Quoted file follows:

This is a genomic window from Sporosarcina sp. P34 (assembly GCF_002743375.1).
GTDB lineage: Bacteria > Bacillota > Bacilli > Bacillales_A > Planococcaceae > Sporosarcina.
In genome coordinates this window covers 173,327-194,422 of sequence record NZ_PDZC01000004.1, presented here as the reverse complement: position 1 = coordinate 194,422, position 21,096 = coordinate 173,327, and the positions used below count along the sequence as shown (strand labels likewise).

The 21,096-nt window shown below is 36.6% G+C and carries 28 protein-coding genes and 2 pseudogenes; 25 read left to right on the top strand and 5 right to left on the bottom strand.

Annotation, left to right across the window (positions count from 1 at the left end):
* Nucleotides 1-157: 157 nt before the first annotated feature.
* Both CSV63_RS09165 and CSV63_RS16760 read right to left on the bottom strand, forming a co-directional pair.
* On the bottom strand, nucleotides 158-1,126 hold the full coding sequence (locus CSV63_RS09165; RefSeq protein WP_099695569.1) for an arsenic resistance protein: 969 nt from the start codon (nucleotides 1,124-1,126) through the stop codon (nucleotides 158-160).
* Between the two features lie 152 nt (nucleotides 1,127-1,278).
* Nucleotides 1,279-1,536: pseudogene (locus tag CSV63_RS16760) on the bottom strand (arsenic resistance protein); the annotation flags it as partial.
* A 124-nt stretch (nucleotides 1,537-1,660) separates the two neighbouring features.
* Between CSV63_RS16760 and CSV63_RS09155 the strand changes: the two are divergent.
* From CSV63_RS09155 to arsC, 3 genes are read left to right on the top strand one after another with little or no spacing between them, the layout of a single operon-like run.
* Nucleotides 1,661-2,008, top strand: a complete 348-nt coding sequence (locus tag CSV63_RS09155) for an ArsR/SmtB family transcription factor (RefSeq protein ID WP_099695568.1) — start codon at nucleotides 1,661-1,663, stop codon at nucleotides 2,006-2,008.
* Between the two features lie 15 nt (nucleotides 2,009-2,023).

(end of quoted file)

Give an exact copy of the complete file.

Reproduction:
This is a genomic window from Sporosarcina sp. P34 (assembly GCF_002743375.1).
GTDB lineage: Bacteria > Bacillota > Bacilli > Bacillales_A > Planococcaceae > Sporosarcina.
In genome coordinates this window covers 173,327-194,422 of sequence record NZ_PDZC01000004.1, presented here as the reverse complement: position 1 = coordinate 194,422, position 21,096 = coordinate 173,327, and the positions used below count along the sequence as shown (strand labels likewise).

The 21,096-nt window shown below is 36.6% G+C and carries 28 protein-coding genes and 2 pseudogenes; 25 read left to right on the top strand and 5 right to left on the bottom strand.

Annotation, left to right across the window (positions count from 1 at the left end):
* Nucleotides 1-157: 157 nt before the first annotated feature.
* Both CSV63_RS09165 and CSV63_RS16760 read right to left on the bottom strand, forming a co-directional pair.
* On the bottom strand, nucleotides 158-1,126 hold the full coding sequence (locus CSV63_RS09165; RefSeq protein WP_099695569.1) for an arsenic resistance protein: 969 nt from the start codon (nucleotides 1,124-1,126) through the stop codon (nucleotides 158-160).
* Between the two features lie 152 nt (nucleotides 1,127-1,278).
* Nucleotides 1,279-1,536: pseudogene (locus tag CSV63_RS16760) on the bottom strand (arsenic resistance protein); the annotation flags it as partial.
* A 124-nt stretch (nucleotides 1,537-1,660) separates the two neighbouring features.
* Between CSV63_RS16760 and CSV63_RS09155 the strand changes: the two are divergent.
* From CSV63_RS09155 to arsC, 3 genes are read left to right on the top strand one after another with little or no spacing between them, the layout of a single operon-like run.
* Nucleotides 1,661-2,008, top strand: a complete 348-nt coding sequence (locus tag CSV63_RS09155) for an ArsR/SmtB family transcription factor (RefSeq protein ID WP_099695568.1) — start codon at nucleotides 1,661-1,663, stop codon at nucleotides 2,006-2,008.
* Between the two features lie 15 nt (nucleotides 2,009-2,023).